Civilian and Military order documents: August 2009 to August 2012

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Civilian and Military order documents: August 2009 to August 2012

Published date:
Wednesday, October 3, 2012

This report contains a total of 58 translated copies of order documents issued by military and civilian officials of Burma's central government, as well as 'Border Guard' battalions, to village heads in eastern Burma between August 2009 and August 2012, including 44 order documents issued since February 2011. To provide additional context for forced labour incidents documented by KHRG community members during 2012, original excerpts from 23 pieces of KHRG field information are also included. These documents cumulatively serve as primary evidence of ongoing exploitative local governance in rural Burma. During 2012, systemic forms of forced labour consisted of military camp maintenance or building; portering; labour for community or development projects; and agricultural labour. This report thus supports the continuing testimonies of villagers regarding regular demands for labour, money, food and other supplies to which their communities are subject to by local civilian and military authorities. The order documents collected here include demands for attendance at meetings; the provision of money and food; the production and delivery of thatch, bamboo and other materials; forced labour as messengers and porters for the military; forced labour on road construction and repair; the provision of information on individuals, households and non-state armed groups; and the imposition of movement restrictions. In almost all cases, demands were uncompensated and backed by implicit or explicit threats of violence or other punishments for non-compliance. Most demands articulated in the orders presented in this report involved some element of forced labour in their implementation.

Footnotes

[1] Pursuant to its obligations under Art.26 of the ILO Forced Labour Convention, the Burma government is obligated to apply the ban on forced labour 'to the territories placed under its sovereignty, jurisdiction, protection, suzerainty, tutelage or authority'. See ILO Forced Labour Convention 1930, Art. 26.

[2] While Tatmadaw and DKBA units have for years operated together, this operational hierarchy became formalised with the DKBA's transformation into a 'Border Guard Force' under control of the Tatmadaw and containing a fixed number quota of Tatmadaw officers. This transformation dates to at least May 2009, when commanding officers stated in high-level meeting of DKBA officers that the DKBA would transform itself into a 'Border Guard Force.' Leaked minutes from the May 2009 meeting are retained by KHRG on file. Ceremonies attended by Tatmadaw commanders officially announced the transformation of large portions of the DKBA into Border Guard Forces in September 2010. See, for example: "Border Guard Force formed at Atwinkwinkalay region, Myawady Township, Kayin State," New Light of Myanmar, September 2010.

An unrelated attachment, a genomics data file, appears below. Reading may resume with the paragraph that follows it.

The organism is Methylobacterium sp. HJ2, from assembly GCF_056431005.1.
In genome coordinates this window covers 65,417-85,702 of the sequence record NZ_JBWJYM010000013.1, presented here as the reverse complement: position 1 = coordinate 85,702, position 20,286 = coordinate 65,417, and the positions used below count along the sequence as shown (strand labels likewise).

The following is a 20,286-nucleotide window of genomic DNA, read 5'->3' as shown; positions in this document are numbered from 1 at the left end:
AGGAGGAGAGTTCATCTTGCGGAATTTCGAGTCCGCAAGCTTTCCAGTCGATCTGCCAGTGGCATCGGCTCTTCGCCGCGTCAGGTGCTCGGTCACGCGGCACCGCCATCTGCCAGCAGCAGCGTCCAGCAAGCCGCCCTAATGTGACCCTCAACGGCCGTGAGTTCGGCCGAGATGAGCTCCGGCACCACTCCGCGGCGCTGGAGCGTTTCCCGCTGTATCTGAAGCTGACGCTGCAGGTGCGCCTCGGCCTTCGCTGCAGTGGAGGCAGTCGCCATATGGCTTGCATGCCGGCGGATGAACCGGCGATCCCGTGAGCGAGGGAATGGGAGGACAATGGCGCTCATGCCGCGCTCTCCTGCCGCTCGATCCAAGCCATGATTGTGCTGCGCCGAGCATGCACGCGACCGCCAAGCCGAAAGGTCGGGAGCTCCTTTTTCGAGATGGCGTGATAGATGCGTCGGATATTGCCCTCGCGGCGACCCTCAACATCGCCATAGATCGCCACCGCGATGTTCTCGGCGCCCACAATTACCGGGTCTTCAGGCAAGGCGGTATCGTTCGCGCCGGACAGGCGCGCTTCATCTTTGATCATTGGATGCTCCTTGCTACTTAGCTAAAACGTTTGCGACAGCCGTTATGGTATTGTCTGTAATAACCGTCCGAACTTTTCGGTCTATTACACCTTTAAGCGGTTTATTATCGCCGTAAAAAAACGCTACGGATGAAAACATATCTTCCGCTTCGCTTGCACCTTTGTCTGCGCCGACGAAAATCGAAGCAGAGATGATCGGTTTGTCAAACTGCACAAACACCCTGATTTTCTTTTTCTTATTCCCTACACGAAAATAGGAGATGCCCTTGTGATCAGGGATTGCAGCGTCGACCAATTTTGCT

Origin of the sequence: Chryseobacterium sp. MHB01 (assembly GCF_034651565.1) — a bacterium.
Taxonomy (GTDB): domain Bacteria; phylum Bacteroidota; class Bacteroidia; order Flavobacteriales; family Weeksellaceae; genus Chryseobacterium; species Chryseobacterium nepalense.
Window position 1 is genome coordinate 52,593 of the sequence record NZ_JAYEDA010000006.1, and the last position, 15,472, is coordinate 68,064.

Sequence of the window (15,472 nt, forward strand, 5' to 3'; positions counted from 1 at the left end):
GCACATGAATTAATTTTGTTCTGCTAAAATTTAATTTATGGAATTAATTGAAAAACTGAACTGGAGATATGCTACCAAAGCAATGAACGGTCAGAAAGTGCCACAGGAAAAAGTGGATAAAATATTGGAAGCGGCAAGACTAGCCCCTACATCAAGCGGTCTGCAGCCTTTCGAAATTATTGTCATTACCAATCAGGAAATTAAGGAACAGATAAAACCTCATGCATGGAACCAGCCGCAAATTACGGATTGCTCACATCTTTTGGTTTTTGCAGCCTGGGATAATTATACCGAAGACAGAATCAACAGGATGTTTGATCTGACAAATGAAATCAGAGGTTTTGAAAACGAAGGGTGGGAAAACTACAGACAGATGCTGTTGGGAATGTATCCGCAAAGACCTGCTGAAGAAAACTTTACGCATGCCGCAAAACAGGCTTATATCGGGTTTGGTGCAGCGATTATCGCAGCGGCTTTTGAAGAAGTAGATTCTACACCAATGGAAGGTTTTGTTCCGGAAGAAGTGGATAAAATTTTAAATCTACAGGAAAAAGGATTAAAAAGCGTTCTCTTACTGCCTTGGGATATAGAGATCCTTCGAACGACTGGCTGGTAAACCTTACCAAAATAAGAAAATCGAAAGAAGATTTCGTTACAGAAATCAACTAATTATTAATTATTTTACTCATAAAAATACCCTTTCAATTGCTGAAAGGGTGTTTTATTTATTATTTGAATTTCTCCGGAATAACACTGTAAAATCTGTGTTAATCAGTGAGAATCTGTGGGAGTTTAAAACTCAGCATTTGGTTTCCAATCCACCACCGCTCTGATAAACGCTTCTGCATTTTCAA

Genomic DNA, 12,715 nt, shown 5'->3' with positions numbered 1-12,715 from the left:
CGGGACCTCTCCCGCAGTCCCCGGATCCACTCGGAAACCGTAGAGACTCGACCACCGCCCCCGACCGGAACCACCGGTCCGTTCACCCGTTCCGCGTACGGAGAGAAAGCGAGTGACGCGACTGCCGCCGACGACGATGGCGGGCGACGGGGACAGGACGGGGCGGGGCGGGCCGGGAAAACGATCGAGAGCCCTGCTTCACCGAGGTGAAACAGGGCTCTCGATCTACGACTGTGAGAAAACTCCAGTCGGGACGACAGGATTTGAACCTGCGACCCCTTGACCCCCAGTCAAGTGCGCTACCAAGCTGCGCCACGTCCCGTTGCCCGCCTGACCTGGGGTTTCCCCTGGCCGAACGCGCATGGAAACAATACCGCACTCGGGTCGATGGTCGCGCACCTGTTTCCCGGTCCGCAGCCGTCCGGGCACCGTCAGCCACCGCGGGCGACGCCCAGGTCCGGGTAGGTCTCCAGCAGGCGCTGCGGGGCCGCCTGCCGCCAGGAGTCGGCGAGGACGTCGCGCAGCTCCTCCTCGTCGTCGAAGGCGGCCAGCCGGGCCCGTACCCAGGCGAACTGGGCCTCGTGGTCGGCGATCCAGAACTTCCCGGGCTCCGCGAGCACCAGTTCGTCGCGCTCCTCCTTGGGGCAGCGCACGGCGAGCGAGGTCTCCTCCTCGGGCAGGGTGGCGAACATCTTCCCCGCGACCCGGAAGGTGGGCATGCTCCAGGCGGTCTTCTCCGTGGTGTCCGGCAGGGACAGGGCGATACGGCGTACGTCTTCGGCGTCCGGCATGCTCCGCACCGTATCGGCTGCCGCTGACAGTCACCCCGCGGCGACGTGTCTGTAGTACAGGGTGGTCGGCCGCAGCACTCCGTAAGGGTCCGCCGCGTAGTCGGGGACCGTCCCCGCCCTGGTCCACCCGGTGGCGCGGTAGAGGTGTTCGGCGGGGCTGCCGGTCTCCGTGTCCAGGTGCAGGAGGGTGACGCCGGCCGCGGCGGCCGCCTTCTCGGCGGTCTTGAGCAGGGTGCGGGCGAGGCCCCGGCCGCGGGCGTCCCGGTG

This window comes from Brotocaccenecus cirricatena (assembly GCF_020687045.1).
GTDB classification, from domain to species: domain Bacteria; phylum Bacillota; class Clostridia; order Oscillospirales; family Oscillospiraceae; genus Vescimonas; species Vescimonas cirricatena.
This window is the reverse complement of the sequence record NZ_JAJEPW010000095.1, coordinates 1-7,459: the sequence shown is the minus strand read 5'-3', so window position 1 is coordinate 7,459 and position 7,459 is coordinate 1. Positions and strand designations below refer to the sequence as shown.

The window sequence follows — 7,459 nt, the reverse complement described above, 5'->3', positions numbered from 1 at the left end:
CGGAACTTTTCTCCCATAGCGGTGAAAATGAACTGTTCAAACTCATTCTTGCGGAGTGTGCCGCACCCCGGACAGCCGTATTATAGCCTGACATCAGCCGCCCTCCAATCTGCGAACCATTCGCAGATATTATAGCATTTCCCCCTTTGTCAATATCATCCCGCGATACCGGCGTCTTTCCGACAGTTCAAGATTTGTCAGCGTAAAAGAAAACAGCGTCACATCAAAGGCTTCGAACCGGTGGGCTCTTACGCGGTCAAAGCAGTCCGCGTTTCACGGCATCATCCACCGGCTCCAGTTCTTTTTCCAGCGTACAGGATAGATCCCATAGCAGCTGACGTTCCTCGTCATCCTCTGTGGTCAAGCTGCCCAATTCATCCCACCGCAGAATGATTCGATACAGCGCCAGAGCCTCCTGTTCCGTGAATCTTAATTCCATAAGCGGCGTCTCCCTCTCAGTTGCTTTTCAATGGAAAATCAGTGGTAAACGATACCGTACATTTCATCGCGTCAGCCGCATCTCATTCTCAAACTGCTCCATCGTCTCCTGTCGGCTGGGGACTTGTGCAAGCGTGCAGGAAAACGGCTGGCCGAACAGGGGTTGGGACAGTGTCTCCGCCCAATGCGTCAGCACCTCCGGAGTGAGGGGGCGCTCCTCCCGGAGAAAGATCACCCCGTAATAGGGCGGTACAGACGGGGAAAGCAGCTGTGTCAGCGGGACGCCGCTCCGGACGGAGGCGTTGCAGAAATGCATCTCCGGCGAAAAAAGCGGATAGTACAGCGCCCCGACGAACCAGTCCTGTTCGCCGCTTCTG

[3] For descriptions of land confiscation since February 2012 in Toungoo District related to the construction of Toh Boh Dam, see "Toungoo Interview: Saw H---, April 2011," KHRG, September 2012 and "Photo Set: More than 100 households displaced from Toh Boh Dam construction site in Toungoo," KHRG, April 2012. For a description of the destruction of agricultural land that would result from the Tavoy (Dawei) deep seaport in Mergui-Tavoy District, see "Complaint letter to Burma government about value of agricultural land destroyed by Tavoy highway," KHRG, July 2012. For descriptions of potential large-scale flooding and displacement of villagers that would result from the construction of a dam in Papun District, see "Photo Set: Villagers register concerns about proposed Hatgyi Dam," KHRG, June 2012. For descriptions of exploitative demands for food and the large-scale confiscation of land in Papun District, see "Papun Situation Update: Dweh Loh Township, January to March 2012," KHRG, May 2012; and "Papun Situation Update: Bu Tho Township, Received April 2012," KHRG, May 2012. For details about forced labour on military agricultural projects in Pa'an District, see: "Forced labour and extortion in Pa'an District," KHRG, June 2012. For details about the forced transportation of military supplies and functional sweeping for landmines by civilians during road-building in Toungoo District, see: "Ongoing forced labour and movement restrictions in Toungoo District," KHRG, March 2012. For a description of rations transport in areas known to be heavily mined, see: "Abuses since the DKBA and KNLA ceasefires: Forced labour and arbitrary detention in Dooplaya," KHRG May 2012. For a description of the forced production of building materials in Thaton District, see: "Forced labour in Bilin Township," KHRG, April 2012.

[4] See point six of the eleven-point preliminary ceasefire agreement signed between the KNU and RUM officials on January 12th 2012 in Pa'an Town; see: "KNU ceasefire meeting with government behind schedule," Karen News, February 23rd 2012. Meanwhile, as-yet-unpublished KHRG information received on February 19th 2012, suggests that there have been clashes between government forces and non-state armed groups in Pa'an District in February 2012 and that recent re-supply operations carried out by Tatmadaw forces in Nyaunglebin District exceeded the amount of supplies usually sent, and included heavy artillery. Local media sources have also reported ongoing fighting in Pa'an and Nyaunglebin Districts since January 12th 2012; see: "Killings and attacks between DKBA and BGF drives villagers from their homes," Karen News, February 24th 2012; "Ceasefires, Continued Attacks and a Friendly Encounter Between Enemies," Free Burma Rangers, February 3rd 2012.